Music Review: Hilliard Ensemble at the Kennedy Center
Saturday, February 14, 2009
However much our ears have grown accustomed to it through years of early-music performance, there remains a basic incongruity to hearing Renaissance religious choral works as concert music. Offering these flowing but ascetic harmonies to a polite concert audience demonstrates just how much classical music has become for many people a form of secular religion: something important received in silence, with a certain degree of incomprehension.
The voices of the four-man Hilliard Ensemble, which offered a program of Palestrina and Lassus at the Kennedy Center's Terrace Theater on Thursday night, aren't very concertlike either. Individually, each has a distinctive early-music sound, unadorned by vibrato or roundness or lushness, like bare wood on a door stripped of paint and varnish. They sometimes wavered or wandered through long melismas as if seeking the central pitch. The knifelike voice of countertenor David James, set the tone, poised high above the gravelly, bass-colored baritone of Gordon Jones. Between them were two husky tenors, Rogers Covey-Crump and Steven Harrold, one a little bleaty, the other baritonal. The voices had the rough edges of human speech, and the occasional hoarseness of a throat that needed clearing.
But pure beauty resided in their interaction. The ensemble's art lies in balancing sound; when juxtaposed, their voices blossomed. Nearly every segment of the evening ended with a chord that was perfectly turned and weighted and suspended, almost glowing, over the audience's head: a beautiful illustration of the potential of a period, a thought brought to fruition as well as conclusion.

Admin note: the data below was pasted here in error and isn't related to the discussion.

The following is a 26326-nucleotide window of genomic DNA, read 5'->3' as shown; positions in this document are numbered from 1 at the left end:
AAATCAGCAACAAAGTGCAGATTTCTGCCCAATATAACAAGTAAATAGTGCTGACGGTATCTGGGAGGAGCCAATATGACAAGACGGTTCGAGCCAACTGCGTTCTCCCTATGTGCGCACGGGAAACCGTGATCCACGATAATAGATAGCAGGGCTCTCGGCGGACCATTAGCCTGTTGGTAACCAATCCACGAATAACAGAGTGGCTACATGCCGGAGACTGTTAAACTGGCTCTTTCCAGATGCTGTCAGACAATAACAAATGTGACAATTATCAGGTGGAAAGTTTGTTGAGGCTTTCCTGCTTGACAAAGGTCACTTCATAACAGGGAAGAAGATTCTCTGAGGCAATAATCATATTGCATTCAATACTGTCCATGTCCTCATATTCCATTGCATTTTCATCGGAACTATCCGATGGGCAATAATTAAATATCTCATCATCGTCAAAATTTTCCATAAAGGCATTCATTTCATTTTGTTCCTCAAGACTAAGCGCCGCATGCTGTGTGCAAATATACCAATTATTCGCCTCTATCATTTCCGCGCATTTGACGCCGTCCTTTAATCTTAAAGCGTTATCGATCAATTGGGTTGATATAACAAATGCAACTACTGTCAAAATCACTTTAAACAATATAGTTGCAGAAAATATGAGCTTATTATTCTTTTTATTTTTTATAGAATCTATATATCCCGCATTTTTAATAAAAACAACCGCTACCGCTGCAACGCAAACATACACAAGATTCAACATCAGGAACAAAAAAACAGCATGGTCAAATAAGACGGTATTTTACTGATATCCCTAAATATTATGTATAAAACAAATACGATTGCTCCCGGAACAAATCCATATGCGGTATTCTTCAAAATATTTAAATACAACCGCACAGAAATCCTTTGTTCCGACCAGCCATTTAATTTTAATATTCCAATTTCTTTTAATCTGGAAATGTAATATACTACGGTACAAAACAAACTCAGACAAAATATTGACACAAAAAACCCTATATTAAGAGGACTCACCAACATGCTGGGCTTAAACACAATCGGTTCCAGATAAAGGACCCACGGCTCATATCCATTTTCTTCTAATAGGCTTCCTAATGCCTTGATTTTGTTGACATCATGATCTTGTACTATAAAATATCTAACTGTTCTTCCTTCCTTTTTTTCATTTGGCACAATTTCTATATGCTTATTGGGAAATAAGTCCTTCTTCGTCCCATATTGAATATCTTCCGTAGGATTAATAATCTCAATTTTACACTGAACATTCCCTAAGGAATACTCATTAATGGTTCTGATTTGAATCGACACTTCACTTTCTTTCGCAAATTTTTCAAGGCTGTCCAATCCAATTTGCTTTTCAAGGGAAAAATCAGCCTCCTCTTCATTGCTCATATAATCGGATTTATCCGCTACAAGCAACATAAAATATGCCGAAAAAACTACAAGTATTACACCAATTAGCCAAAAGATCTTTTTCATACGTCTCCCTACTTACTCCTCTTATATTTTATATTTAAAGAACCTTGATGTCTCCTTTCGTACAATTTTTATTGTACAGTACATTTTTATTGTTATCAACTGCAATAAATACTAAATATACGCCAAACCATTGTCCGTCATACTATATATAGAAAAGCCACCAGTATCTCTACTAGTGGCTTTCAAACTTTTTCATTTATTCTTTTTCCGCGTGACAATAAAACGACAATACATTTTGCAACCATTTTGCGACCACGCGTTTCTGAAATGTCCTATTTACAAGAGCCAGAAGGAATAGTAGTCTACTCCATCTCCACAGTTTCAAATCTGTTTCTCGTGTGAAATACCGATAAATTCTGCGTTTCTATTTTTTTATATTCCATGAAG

Founded in 1974, and subject to various shifts of personnel in the years since, the group has done a number of unusual and contemporary projects: performing in a Stephen Hartke symphony with the New York Philharmonic, or releasing a runaway success of an album called "Morimur" that illustrated allegedly coded messages to Bach's deceased wife in his music.
This program, however, was more modest in scale and ambition. A requiem mass by Lassus provided an ordered framework, adorned with Palestrina settings of various psalms and other sacred texts as more discursive asides. Generally, the Lassus was more lapidary and polished, the Palestrina more richly melismatic, though the latter's segments varied: The Miserere (Psalm 50) was a long chain of musical statements, verses and plainsong loosely bound together, and ending in medias res, simply and almost bleakly, like a life cut short. Far more intricate was the concluding "Libera me," capped with the simple coda "In paradisum," like balm after a beautiful but stony program.
The ensemble is named after a British Renaissance painter, and as an encore the singers offered a piece written for them by the composer Piers Hellawell, based on Hilliard's own writings about mixing pigments. Unfortunately the words of "Sapphire" were largely incomprehensible (the Latin was a lot clearer than the English on this evening). But the piece had a wonderful energy that stirred the blood, as if the evening's blanket of devotion had lifted to reveal something refreshingly profane, if only by virtue of its contemporaneity.